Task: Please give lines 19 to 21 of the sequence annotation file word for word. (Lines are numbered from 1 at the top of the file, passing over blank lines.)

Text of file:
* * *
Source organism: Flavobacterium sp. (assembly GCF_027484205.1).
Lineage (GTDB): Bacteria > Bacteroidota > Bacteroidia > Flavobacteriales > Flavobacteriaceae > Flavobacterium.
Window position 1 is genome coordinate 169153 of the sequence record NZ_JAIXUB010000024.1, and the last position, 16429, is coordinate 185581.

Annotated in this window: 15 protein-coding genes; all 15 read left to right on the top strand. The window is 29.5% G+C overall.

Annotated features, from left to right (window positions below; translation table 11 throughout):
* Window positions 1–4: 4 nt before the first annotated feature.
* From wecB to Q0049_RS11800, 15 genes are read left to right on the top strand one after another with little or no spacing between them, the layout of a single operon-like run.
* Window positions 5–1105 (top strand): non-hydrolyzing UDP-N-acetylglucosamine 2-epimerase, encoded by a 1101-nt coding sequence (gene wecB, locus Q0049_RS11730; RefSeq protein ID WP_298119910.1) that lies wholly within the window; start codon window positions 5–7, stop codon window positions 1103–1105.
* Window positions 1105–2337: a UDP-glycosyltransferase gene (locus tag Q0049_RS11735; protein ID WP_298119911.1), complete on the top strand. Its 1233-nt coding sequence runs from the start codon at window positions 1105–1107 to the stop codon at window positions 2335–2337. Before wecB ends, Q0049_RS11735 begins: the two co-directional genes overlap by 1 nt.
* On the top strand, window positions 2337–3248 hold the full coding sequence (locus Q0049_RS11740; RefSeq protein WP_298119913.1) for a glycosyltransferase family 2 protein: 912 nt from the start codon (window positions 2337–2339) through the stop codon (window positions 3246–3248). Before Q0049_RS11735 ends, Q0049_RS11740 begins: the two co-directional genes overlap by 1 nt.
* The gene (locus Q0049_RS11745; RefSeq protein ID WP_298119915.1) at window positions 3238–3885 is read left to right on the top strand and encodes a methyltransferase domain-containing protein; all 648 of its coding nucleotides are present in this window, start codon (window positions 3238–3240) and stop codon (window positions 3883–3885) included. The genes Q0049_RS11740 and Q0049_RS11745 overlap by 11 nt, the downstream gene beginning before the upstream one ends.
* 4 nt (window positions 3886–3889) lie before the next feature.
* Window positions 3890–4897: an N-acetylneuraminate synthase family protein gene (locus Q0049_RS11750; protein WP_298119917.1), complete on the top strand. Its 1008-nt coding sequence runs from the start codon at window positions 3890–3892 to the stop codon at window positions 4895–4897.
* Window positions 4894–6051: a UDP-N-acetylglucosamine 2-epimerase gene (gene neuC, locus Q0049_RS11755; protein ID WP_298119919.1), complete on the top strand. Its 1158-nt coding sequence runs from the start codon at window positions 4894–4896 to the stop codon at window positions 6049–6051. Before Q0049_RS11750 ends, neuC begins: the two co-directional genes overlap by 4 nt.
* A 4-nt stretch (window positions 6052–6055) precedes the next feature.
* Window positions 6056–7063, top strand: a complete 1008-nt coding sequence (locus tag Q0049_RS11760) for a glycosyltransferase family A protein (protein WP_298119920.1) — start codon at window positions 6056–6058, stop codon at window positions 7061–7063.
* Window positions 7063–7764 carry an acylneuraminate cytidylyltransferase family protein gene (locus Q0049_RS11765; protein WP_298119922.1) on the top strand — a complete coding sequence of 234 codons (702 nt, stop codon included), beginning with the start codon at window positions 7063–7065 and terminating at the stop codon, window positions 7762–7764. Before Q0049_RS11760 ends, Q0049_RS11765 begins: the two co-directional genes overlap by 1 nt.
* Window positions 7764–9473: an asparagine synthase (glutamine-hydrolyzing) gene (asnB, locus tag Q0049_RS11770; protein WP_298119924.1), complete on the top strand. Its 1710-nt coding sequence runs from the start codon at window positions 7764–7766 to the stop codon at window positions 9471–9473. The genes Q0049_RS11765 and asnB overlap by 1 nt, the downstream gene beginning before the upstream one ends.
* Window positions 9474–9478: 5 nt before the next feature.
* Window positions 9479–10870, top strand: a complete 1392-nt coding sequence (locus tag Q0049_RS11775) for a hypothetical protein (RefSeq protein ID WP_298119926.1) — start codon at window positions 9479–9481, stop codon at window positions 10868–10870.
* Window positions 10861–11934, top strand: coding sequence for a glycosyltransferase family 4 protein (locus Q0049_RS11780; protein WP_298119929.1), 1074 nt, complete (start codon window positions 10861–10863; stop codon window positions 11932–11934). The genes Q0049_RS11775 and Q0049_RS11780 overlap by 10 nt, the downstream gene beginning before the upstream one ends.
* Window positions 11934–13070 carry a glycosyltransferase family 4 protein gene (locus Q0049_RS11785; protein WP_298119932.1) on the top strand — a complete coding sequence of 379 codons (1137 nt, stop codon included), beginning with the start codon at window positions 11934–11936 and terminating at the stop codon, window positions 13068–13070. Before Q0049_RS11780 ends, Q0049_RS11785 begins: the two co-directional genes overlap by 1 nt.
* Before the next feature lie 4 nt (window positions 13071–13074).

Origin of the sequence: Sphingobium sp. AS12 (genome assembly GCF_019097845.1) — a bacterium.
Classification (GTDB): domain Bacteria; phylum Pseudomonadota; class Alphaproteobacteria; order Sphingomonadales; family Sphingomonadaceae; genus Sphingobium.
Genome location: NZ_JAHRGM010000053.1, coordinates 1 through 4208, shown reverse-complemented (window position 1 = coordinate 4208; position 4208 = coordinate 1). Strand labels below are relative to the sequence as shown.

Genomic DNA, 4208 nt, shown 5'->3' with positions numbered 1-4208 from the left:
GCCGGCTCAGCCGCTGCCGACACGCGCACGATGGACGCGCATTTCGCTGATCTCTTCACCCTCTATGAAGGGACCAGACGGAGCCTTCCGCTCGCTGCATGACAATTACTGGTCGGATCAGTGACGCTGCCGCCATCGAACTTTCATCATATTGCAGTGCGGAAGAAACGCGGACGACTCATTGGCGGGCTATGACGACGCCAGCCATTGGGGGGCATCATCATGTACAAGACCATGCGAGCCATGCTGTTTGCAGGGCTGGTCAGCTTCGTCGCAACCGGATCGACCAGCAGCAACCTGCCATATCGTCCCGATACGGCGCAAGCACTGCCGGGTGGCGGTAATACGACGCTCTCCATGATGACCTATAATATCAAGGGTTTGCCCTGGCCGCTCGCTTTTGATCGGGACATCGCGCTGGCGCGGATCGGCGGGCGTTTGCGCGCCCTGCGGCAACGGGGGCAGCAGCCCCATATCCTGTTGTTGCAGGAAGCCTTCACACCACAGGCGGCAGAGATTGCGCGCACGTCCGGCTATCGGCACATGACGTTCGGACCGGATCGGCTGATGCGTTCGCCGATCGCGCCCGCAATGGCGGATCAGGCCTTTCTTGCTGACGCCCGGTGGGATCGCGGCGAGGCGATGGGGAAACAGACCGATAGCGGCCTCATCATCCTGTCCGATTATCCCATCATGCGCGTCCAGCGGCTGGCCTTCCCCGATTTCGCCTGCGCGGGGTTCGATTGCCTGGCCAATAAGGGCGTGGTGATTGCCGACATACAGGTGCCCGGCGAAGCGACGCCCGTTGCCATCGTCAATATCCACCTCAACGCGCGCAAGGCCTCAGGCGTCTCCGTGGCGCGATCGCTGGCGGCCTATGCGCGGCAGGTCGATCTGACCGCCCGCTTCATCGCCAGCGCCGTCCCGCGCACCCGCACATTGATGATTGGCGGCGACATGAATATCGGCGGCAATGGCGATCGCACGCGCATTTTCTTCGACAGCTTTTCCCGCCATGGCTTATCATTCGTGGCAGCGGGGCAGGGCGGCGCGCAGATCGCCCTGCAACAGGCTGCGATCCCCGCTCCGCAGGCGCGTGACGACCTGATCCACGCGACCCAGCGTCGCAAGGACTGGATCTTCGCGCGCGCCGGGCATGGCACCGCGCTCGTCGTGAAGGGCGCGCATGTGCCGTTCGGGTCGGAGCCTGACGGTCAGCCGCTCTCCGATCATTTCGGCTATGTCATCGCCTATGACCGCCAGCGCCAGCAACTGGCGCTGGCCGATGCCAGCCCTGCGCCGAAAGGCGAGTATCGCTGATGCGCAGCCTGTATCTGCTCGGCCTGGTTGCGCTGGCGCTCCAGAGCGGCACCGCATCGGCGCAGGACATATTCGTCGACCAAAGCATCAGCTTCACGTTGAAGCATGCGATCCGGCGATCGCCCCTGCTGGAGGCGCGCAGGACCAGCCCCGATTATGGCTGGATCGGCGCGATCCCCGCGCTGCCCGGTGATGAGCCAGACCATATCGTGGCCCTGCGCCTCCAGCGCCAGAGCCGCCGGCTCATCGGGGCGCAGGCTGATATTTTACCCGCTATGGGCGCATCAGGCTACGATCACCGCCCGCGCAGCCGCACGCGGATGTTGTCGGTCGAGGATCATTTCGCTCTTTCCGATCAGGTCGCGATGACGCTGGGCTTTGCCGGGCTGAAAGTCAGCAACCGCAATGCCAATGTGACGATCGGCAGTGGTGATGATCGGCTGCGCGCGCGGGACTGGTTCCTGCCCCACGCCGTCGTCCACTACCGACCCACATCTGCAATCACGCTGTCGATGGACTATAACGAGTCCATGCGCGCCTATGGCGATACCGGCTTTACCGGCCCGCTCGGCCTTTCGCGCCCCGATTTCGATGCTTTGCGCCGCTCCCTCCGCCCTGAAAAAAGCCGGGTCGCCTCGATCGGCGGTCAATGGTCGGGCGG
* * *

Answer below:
* Window positions 9474–9478: 5 nt before the next feature.
* Window positions 9479–10870, top strand: a complete 1392-nt coding sequence (locus tag Q0049_RS11775) for a hypothetical protein (RefSeq protein ID WP_298119926.1) — start codon at window positions 9479–9481, stop codon at window positions 10868–10870.
* Window positions 10861–11934, top strand: coding sequence for a glycosyltransferase family 4 protein (locus Q0049_RS11780; protein WP_298119929.1), 1074 nt, complete (start codon window positions 10861–10863; stop codon window positions 11932–11934). The genes Q0049_RS11775 and Q0049_RS11780 overlap by 10 nt, the downstream gene beginning before the upstream one ends.